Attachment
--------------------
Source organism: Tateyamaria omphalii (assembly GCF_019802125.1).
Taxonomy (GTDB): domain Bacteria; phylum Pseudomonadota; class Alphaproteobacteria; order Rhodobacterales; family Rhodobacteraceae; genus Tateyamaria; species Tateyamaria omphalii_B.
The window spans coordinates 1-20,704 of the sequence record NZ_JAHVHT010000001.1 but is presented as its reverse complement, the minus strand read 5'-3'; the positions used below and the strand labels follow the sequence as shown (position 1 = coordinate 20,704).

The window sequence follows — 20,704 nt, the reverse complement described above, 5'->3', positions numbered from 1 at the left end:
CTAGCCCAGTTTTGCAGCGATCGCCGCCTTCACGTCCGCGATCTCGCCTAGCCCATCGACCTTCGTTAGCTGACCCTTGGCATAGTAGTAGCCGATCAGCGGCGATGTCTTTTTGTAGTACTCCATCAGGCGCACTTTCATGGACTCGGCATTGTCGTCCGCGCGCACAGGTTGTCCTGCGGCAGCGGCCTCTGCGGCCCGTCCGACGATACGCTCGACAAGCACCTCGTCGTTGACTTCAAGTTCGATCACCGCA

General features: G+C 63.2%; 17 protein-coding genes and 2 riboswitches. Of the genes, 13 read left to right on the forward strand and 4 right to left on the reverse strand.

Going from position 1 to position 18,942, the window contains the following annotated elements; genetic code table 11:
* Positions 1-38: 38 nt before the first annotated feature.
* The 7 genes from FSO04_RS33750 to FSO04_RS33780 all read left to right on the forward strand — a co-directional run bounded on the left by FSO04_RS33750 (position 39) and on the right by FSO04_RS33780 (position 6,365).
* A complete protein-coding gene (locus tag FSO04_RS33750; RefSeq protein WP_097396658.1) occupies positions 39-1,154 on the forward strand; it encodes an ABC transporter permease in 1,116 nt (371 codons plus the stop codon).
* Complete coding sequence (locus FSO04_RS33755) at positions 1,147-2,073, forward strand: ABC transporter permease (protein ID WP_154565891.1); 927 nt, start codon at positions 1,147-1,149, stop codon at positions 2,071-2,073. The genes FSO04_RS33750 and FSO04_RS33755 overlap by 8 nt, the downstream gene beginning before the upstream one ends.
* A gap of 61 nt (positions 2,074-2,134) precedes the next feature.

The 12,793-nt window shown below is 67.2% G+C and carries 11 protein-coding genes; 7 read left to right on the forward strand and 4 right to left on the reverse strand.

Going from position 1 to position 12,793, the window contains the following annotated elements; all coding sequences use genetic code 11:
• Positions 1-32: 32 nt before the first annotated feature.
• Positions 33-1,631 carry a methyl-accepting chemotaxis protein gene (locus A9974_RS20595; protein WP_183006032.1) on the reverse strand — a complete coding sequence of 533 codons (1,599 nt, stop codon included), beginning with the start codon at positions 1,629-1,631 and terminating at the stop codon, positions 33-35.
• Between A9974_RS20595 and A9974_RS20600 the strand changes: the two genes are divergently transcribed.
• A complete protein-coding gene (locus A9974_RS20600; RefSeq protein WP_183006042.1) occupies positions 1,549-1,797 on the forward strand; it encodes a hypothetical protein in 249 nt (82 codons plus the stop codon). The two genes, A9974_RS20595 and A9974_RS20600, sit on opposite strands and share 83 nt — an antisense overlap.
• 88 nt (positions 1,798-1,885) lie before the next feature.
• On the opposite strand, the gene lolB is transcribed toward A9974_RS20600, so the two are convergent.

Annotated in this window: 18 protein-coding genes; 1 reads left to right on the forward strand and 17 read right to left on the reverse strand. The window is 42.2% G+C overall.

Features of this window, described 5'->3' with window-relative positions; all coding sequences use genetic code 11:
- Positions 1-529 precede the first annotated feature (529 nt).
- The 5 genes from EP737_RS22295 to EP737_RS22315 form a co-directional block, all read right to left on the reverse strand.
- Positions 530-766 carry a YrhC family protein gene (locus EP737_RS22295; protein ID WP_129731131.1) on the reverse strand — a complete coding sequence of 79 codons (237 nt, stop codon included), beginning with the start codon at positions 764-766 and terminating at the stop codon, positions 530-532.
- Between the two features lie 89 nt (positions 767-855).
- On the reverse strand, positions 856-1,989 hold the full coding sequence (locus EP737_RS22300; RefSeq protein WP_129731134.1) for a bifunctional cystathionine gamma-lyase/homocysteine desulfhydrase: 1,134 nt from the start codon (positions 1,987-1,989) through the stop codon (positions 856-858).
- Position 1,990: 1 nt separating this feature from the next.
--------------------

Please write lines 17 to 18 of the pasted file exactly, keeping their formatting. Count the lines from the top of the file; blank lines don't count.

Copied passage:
• Between A9974_RS20595 and A9974_RS20600 the strand changes: the two genes are divergently transcribed.
• A complete protein-coding gene (locus A9974_RS20600; RefSeq protein WP_183006042.1) occupies positions 1,549-1,797 on the forward strand; it encodes a hypothetical protein in 249 nt (82 codons plus the stop codon). The two genes, A9974_RS20595 and A9974_RS20600, sit on opposite strands and share 83 nt — an antisense overlap.